Confidently prepare for a positive birth experience – Join The Birth Class

Episode 393


You can hear Carla’s first birth in episode 188 which was a long labour and an emergency caesarean. Determined to achieve a VBAC for her second birth, she had a private obstetrician (known as the ‘VBAC queen’) and a private midwife to ensure she had support at home and advocacy in the hospital. She laboured beautifully but her second stage was long and challenging and ended in a forceps-assisted birth and a week in hospital as her baby boy developed sepsis. For her third birth, Carla knew from the outset that she wanted the healing experience of a homebirth so she rallied her support system and achieved a dream labour, birth and postpartum experience.

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“The second I came out of surgery I knew that I wanted a VBAC next time around and that I’d do everything in my power to achieve it. Farrah was just over two when I fell pregnant with Iluka and I was quite sick with him; it was a lot harder physically. I found out at 20 weeks that he was a boy although I had a very strong feeling as soon as I conceived that I was having a boy. I knew I needed more support this time around; I needed everyone in my corner and you really need to go in prepared for a VBAC. I hired a private midwife so she could support me at home and be with me in hospital for extra advocacy and I also had a private obstetrician here in Adelaide who is known as the VBAC queen and she’s in high demand.

“Having someone with me from early labour was really important to me because I felt very alone in my first labour. I did everything different this time around; massage, acupuncture, chiro, physio, I finished work at 35 weeks and really prepared, mentally and physically.

“My labour played out so differently for Iluka’s birth; everything felt so aligned. I was laying in bed at about 3am watching Netflix and I heard the pop of my water’s breaking. Within five minutes I was having contractions so it progressed quite quickly. My plan was to labour at home with my partner, Louis, and my midwife, Nikita, and then go into hospital in established labour. At about 10:30am I was grunting, my midwife had observed the rhombus of michaelis on my lower back and a recent vaginal examination showed that I was 6 cm so we decided it was time to go into hospital. By the time we made our way through the covid checks and women’s assessment and got into a room I was 10cm and ready to push. It was the best feeling and I’m so glad I had my midwife there to advocate for me. Pushing was tricky because I’d lost my groove in the car. I tried every position and it went for quite some time and it was intense and exhausting. After two hours they noticed that his head wasn’t quite getting to where it needed to be so my obstetrician – who was a back-up, not my chosen OB – told me I was on the clock and would need forceps assistance and an episiotomy. Iluka was born at 1:20pm. He came out screaming and didn’t stop screaming for hours and my midwife advocated for keeping him on my chest when the paediatricians came to check and do tests. I was being stitched up and I really felt like I wanted to jump out of my body and get away; it was a negative experience and it detracted from the fact that I’d achieved a VBAC. It took a while for me to accept that I’d done it.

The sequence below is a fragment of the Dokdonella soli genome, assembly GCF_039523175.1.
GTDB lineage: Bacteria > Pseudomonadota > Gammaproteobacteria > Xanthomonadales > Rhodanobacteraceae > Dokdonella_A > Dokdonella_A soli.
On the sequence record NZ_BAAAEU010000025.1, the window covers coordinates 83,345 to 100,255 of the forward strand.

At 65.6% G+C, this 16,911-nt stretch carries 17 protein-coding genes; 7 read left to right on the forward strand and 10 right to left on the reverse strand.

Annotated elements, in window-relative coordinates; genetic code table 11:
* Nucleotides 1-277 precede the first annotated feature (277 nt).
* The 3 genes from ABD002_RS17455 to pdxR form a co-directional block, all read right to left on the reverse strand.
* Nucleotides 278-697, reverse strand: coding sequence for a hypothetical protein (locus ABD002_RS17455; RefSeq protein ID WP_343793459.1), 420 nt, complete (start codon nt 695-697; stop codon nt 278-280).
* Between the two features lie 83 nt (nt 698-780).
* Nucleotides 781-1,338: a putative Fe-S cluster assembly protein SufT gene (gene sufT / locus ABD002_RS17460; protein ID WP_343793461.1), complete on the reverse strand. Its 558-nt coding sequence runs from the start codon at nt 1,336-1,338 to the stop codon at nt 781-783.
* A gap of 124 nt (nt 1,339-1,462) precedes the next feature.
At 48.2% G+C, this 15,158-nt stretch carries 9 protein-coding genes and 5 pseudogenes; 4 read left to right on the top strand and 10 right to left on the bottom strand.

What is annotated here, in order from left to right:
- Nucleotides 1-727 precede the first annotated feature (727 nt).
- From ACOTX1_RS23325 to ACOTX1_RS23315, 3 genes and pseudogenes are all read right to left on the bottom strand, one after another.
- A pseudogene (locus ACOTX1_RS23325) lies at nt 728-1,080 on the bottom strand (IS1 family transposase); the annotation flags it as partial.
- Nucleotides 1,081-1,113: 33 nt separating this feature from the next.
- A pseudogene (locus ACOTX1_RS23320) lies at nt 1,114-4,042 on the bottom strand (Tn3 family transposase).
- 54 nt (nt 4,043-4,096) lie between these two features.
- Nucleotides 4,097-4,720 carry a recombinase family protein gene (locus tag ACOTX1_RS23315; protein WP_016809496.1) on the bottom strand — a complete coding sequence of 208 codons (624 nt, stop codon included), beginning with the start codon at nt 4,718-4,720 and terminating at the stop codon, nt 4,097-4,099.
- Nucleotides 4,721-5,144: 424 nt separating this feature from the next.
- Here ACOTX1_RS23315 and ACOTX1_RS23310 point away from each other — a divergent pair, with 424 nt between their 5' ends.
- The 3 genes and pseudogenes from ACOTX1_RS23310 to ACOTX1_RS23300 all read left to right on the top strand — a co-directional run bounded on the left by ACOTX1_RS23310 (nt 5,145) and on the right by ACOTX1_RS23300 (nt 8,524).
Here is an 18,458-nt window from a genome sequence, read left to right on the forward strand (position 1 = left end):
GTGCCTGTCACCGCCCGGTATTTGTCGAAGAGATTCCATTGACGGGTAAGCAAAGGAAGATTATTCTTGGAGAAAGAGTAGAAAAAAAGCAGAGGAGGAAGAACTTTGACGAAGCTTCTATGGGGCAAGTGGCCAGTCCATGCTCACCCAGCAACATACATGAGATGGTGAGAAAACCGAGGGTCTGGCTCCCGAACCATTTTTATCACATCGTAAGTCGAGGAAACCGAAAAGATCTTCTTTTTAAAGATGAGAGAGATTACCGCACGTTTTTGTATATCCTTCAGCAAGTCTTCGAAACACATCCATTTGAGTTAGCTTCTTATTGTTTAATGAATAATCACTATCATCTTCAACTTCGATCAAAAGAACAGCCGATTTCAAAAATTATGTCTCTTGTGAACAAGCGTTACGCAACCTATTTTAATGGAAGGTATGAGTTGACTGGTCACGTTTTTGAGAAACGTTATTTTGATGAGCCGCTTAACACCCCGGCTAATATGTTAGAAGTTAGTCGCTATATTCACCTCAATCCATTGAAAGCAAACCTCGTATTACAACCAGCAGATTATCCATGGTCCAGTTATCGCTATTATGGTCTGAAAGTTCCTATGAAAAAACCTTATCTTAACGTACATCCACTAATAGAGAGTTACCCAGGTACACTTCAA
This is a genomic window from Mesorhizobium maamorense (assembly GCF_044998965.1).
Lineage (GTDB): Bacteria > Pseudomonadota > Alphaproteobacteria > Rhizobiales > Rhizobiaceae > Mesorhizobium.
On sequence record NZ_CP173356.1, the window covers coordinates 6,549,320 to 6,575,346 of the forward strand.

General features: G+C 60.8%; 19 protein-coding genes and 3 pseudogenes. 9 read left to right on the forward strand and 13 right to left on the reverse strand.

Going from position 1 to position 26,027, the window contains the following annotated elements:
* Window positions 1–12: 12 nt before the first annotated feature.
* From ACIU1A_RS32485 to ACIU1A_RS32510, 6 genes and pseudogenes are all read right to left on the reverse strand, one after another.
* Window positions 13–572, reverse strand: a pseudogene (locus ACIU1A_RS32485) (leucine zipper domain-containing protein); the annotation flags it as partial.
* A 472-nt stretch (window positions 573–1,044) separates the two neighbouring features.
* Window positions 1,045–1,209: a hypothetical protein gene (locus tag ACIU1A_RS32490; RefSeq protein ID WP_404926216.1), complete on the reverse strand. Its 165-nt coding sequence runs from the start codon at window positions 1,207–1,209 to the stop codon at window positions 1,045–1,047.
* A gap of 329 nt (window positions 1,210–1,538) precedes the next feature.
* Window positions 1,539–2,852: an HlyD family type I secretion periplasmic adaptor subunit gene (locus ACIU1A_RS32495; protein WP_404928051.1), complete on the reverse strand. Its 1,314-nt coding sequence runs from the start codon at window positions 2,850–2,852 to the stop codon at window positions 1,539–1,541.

“I was a private patient at a public hospital so I stayed overnight. Iluka had low levels of jaundice and rapid breathing and the paediatrician did some tests and he was quickly whisked away from me and put in a humidicrib and I was told he may have viral meningitis. It was awful because I was on my own and was told to go to sleep and I had a sick little baby and there wasn’t much I could do. It was terrifying. The next day it was confirmed that he had sepsis and they managed to put him on IV antibiotics really promptly and I had a wonderful doctor that made everything so much better. I managed to pump heaps of colostrum so he had that. We were in hospital for a whole week and after a few days I was a boarder, not a patient, so I was grateful to be able to stay there and be close to him.